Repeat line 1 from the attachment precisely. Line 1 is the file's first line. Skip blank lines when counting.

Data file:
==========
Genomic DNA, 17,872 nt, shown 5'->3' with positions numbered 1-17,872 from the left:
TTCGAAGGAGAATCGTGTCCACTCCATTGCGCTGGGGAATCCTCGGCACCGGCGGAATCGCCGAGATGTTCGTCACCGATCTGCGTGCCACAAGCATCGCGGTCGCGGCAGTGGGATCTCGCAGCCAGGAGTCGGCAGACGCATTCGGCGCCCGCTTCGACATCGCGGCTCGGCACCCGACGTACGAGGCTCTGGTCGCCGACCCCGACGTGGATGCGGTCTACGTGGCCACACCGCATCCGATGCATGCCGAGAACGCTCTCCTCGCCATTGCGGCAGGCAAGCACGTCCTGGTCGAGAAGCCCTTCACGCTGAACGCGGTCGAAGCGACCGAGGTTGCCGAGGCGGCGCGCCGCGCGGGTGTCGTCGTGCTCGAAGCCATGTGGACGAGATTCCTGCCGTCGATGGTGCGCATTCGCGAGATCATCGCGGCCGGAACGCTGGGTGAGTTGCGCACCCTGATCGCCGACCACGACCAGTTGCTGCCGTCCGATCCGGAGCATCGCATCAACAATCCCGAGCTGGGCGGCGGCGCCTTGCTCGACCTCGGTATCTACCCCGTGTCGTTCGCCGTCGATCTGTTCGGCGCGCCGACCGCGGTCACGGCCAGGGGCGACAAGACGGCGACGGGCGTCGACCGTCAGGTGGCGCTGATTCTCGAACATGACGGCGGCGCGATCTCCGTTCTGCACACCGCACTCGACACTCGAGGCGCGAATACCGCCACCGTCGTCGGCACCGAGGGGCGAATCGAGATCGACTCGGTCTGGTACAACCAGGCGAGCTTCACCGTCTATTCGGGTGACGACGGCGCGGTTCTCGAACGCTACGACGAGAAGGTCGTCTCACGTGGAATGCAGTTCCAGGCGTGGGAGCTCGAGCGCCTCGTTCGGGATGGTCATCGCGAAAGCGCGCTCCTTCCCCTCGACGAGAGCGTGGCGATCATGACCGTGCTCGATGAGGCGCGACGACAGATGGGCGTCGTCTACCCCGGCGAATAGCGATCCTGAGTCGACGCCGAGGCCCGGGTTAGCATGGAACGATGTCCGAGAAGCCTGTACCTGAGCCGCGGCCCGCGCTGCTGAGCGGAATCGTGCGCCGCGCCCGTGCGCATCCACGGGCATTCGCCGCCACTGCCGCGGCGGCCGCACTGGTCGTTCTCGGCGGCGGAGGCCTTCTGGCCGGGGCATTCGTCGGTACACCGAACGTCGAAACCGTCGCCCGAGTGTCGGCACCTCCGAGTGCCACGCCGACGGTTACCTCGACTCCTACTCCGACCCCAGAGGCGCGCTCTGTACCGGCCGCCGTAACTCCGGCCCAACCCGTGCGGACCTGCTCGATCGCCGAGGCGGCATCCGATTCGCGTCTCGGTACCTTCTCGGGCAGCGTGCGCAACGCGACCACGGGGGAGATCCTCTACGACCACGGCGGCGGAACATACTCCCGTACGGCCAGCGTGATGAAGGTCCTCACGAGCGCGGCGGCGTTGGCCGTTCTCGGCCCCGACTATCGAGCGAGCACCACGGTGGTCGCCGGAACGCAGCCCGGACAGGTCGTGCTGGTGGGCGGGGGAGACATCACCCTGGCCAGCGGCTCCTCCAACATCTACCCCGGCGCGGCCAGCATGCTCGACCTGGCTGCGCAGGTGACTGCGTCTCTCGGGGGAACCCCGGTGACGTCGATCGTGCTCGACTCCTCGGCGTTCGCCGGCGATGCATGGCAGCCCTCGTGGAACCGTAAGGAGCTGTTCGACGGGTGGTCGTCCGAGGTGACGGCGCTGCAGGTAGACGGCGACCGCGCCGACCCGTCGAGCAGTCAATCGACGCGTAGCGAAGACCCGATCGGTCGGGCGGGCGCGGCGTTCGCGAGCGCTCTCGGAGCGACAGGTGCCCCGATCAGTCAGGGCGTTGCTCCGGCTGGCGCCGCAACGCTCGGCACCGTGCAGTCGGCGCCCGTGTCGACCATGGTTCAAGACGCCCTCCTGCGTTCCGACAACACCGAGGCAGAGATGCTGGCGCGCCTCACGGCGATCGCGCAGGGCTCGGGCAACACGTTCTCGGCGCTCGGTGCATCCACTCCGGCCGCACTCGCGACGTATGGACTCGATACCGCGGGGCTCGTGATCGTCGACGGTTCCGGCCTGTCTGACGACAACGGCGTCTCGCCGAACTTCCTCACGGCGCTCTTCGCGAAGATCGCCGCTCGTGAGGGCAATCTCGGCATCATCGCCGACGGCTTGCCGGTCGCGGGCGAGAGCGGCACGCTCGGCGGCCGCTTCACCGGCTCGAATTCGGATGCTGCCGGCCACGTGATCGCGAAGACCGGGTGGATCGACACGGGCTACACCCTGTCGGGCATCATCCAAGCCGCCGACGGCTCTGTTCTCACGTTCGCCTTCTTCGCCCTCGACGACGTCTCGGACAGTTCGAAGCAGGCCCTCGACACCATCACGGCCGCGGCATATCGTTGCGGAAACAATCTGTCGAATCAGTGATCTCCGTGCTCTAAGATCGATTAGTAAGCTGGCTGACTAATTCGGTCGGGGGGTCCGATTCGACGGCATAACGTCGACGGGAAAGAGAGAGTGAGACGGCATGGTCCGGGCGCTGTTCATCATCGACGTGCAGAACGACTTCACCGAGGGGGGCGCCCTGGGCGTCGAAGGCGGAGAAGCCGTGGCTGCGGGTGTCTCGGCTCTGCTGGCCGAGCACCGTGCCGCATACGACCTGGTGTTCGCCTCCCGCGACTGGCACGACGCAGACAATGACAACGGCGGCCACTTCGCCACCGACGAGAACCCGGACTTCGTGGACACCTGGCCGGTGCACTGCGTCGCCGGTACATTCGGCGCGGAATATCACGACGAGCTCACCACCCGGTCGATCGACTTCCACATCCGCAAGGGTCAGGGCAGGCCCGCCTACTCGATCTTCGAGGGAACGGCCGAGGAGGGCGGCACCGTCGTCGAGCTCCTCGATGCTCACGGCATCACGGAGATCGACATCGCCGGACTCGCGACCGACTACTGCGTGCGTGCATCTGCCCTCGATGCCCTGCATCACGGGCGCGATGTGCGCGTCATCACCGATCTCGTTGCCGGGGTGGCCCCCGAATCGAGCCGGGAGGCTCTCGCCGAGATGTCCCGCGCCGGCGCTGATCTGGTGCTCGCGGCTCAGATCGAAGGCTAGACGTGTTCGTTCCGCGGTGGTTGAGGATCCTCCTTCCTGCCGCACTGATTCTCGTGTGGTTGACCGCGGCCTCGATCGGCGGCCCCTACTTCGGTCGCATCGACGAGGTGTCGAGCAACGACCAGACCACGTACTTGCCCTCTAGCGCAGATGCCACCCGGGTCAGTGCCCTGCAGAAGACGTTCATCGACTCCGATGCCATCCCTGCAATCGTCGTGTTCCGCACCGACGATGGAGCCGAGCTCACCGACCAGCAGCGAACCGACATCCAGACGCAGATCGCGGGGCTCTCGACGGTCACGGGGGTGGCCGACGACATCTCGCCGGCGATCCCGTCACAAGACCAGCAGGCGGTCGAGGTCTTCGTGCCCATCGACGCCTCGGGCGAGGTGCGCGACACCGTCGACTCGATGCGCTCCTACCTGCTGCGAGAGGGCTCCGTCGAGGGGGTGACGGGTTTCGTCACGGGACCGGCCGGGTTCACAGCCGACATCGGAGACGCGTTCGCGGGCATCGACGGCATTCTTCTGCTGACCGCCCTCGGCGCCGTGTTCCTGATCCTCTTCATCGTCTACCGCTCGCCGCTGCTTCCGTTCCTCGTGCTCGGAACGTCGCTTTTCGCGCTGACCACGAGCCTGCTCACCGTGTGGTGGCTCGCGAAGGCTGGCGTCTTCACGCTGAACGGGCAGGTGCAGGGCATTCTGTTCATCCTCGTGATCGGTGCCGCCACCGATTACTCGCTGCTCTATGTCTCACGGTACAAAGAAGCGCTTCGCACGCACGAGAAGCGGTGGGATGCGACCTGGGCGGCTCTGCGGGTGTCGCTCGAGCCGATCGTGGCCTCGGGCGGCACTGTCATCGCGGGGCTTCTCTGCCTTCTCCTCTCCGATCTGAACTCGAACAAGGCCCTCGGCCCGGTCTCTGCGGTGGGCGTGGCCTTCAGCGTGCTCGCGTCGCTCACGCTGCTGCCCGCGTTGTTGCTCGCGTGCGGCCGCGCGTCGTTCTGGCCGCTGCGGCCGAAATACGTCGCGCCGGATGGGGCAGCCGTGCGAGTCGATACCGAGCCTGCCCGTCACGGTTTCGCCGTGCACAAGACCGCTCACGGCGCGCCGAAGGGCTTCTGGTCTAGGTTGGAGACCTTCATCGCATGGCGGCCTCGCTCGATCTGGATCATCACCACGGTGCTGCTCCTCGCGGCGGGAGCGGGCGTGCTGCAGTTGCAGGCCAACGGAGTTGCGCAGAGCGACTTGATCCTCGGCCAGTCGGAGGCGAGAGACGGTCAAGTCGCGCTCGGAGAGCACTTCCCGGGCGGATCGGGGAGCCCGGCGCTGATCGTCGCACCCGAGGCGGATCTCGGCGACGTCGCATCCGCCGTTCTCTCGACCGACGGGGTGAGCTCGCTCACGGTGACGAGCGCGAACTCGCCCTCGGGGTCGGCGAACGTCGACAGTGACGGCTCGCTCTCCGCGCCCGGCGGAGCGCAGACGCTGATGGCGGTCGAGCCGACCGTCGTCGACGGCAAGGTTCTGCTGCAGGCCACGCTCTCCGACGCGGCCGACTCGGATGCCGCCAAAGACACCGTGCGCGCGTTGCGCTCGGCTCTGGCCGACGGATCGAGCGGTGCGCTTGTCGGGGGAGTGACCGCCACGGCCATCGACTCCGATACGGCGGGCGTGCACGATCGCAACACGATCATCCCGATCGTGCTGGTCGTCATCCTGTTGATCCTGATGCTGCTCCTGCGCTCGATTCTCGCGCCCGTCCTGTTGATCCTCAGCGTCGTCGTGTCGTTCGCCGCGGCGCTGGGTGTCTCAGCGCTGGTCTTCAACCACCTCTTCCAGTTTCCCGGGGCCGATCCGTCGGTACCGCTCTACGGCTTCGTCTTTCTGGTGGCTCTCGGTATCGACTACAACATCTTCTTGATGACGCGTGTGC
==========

Genomic DNA, 17,872 nt, shown 5'->3' with positions numbered 1-17,872 from the left: